These are all good and fair reasons why people active in the labour market should be allowed to decide in what form they contract with those that wish to purchase their services. It is difficult to see why Governments need to interfere with this freedom but many do and the attack on this freedom is increasing in the United Kingdom. Some argue that there should be incorporated into UK law a statutory right to be "self-employed" ( 6 ). Unlike many European countries where there are Trade Unions "representing the rights of the self employed and Government departments to specifically reflect their views, until recently no such representation existed for those who were consultants. In the last two years the rapid growth of the Professional Contractors Group, the largest growing members’ organisation in the UK, reflects the concerns of those who want this freedom.

The real difficulty facing employers and consultants is to understand the law, which underpins the legal differences between being classed an employee and being classed as self employed. As I have demonstrated above, the reality is that differentiating between a genuine business and disguised employment is very difficult and is often merely a factor of size. But the difference is crucial in three key legal areas. First, "employees" enjoy key statutory employment protection rights against unfair dismissal and redundancy ( 7 ). Secondly, an employer owes his employee a duty of care to provide a safe place of work, a safe system of work, safe plant and equipment and competent staff ( 8 ). This duty is not owed to an independent contractor. Further an employer is under a duty to take out and maintain insurance against personal injury sustained by their employee in the course of their employment ( 9 ). A self-employed person is responsible for his or her own insurance. Thirdly, the determination will be key to dealing with the tax treatment of payments made by the employer to the individual concerned.

However even these three issues do not fully cover all the difficulties faced by employers and consultants in determining the consultant’s status. Consultants may contract in a variety of different guises. Some may contract as individuals, some like the writer, as partners in a partnership, some using an unincorporated business name and some through limited liability companies. The law gives wide protection against discrimination and also regulates working time and holidays. This type of legislation protects not only employees but also "workers".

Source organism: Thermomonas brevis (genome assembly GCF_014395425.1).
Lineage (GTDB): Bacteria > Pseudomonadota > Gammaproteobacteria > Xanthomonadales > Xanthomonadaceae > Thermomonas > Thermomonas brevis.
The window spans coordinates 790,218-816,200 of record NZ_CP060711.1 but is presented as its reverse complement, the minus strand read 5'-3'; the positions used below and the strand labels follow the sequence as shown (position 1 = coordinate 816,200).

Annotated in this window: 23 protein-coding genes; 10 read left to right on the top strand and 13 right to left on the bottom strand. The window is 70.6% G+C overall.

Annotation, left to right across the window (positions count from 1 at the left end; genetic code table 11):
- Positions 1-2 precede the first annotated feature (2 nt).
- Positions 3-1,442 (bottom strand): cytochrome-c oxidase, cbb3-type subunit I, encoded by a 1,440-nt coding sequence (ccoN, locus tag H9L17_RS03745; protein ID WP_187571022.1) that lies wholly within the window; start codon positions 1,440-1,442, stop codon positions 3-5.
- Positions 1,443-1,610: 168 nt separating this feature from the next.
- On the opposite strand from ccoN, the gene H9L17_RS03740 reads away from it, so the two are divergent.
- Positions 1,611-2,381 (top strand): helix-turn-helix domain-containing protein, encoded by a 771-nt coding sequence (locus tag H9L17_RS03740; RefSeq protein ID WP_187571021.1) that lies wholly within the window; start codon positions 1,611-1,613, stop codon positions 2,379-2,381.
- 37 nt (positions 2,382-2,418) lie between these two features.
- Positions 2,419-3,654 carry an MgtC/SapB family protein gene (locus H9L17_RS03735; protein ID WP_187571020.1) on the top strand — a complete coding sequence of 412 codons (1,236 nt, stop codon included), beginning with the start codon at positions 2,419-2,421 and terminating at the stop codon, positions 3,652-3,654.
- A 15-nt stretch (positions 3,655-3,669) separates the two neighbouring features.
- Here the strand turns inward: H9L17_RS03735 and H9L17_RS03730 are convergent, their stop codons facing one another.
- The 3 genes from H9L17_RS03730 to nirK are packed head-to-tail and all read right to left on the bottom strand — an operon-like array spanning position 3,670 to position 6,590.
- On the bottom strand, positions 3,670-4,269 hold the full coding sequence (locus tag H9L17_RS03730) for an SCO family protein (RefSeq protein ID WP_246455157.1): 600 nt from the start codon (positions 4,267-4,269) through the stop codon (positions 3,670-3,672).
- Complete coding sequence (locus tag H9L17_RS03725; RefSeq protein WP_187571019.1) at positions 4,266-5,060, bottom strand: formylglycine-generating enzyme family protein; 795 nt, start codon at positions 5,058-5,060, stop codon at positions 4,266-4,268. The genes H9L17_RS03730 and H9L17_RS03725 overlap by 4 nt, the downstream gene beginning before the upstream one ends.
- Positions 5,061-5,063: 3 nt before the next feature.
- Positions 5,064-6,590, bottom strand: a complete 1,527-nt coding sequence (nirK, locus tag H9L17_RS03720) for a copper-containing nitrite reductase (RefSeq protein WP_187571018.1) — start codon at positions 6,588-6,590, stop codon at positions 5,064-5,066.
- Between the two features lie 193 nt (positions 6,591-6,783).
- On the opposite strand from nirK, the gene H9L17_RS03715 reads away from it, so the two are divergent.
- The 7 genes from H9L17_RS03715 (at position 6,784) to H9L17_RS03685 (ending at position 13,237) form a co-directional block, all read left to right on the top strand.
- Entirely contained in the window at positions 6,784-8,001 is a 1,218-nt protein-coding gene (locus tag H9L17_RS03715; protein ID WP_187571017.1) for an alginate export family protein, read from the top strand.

Further, the right to be self-employed or be a small business and not to be treated as an employee of one’s client is set to be further eroded over the next year or so. Three specific measures will impact severely on this freedom. First, Section 23 of the Employment Relations Act 1999 ( 10 ) allows the Minister, by Regulation, to extend employment rights to groups other than employees. The Government has pledged to consult on the measure before introducing the regulations but any extension of rights to "workers" will concern employers and make them nervous of contracting with individuals. The DTI’s explanatory memorandum on the Bill said "The Government is concerned that existing employment legislation (limited as it is to giving benefits to the narrowly defined "employees") has become both uncertain and out of date to meet changing job patterns." The document goes on to refer to "significant numbers of economically individuals now uncertain if they qualify or else clearly fail to qualify for most if not all employment rights."

Secondly, the Employment Relations Act 1999 gave the Minister power to amend the Regulations governing employment agencies. Whilst this power seems at first innocuous many in the consultancy industry have fears that the definitions and restraints in the amended Regulations, which are currently out for consultation, will inhibit the use of personal service companies.

Finally, the taxation measures in the Finance Act 2000, the Welfare Reform and Pensions Act 1999 and the Regulations made under the latter ( IR35) treat 95% of all receipts of Personal service companies as deemed income of the individual consultant and impose income tax and National Insurance liabilities accordingly. The Government’s own impact assessment identified that up to 66,000 businesses might close ( 11 ).

Surprisingly both this assessment and the second assessment ( 12 ) concluded, "it is thought that most businesses facing new liability for tax and N.I.C.s will wind up their service company and employ their workers direct". What precisely was in the mind of the draftsman of this statement is unclear given the use of the expression "businesses" and the implication that in some way the Service Company was a vehicle of the client and not the worker.

The IR35 legislation is the subject of a judicial review ( 13 ) for hearing on the 13-15 March 2001. The challenge seeks to overturn IR35 on the basis that it is a disguised state aid and in contravention of the right to the free movement of services contrary to E.U. law.

Given all that is set out above, how do the Courts seek to differentiate between "employees" and those in business on their own account? Being flippant one could say with great difficulty! The answer is that the Courts have over the last 150 years developed a series of tests to ascertain the employment status of an individual. How the tests develop depends to an extent on which area of law the case deals with. The courts might seek to find employment status in a personal injury case more easily than in a taxation or employment case ( 14 ).

So what are these tests? They include the following:

  • Whether the individual must carry out the work in person or whether he/she can send a substitute ( 15 );
  • the degree of control which the "employer" has the right to exercise over the way in which the work is performed (16 );